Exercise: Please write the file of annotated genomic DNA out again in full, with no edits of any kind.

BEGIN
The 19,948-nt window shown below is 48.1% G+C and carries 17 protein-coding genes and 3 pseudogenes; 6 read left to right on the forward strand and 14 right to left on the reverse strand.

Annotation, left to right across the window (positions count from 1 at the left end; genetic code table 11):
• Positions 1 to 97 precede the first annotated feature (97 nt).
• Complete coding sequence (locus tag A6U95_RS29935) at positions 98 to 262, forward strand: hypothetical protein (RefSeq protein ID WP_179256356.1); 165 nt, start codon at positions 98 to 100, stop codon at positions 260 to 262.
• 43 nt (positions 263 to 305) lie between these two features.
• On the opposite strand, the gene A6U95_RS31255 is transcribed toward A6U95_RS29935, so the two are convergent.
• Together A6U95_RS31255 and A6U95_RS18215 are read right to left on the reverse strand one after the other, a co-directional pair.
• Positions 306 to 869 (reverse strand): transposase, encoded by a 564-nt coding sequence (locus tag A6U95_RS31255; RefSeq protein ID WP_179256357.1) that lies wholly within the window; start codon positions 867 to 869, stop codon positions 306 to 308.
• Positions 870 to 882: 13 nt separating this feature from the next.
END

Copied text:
The 19,948-nt window shown below is 48.1% G+C and carries 17 protein-coding genes and 3 pseudogenes; 6 read left to right on the forward strand and 14 right to left on the reverse strand.

Annotation, left to right across the window (positions count from 1 at the left end; genetic code table 11):
• Positions 1 to 97 precede the first annotated feature (97 nt).
• Complete coding sequence (locus tag A6U95_RS29935) at positions 98 to 262, forward strand: hypothetical protein (RefSeq protein ID WP_179256356.1); 165 nt, start codon at positions 98 to 100, stop codon at positions 260 to 262.
• 43 nt (positions 263 to 305) lie between these two features.
• On the opposite strand, the gene A6U95_RS31255 is transcribed toward A6U95_RS29935, so the two are convergent.
• Together A6U95_RS31255 and A6U95_RS18215 are read right to left on the reverse strand one after the other, a co-directional pair.
• Positions 306 to 869 (reverse strand): transposase, encoded by a 564-nt coding sequence (locus tag A6U95_RS31255; RefSeq protein ID WP_179256357.1) that lies wholly within the window; start codon positions 867 to 869, stop codon positions 306 to 308.
• Positions 870 to 882: 13 nt separating this feature from the next.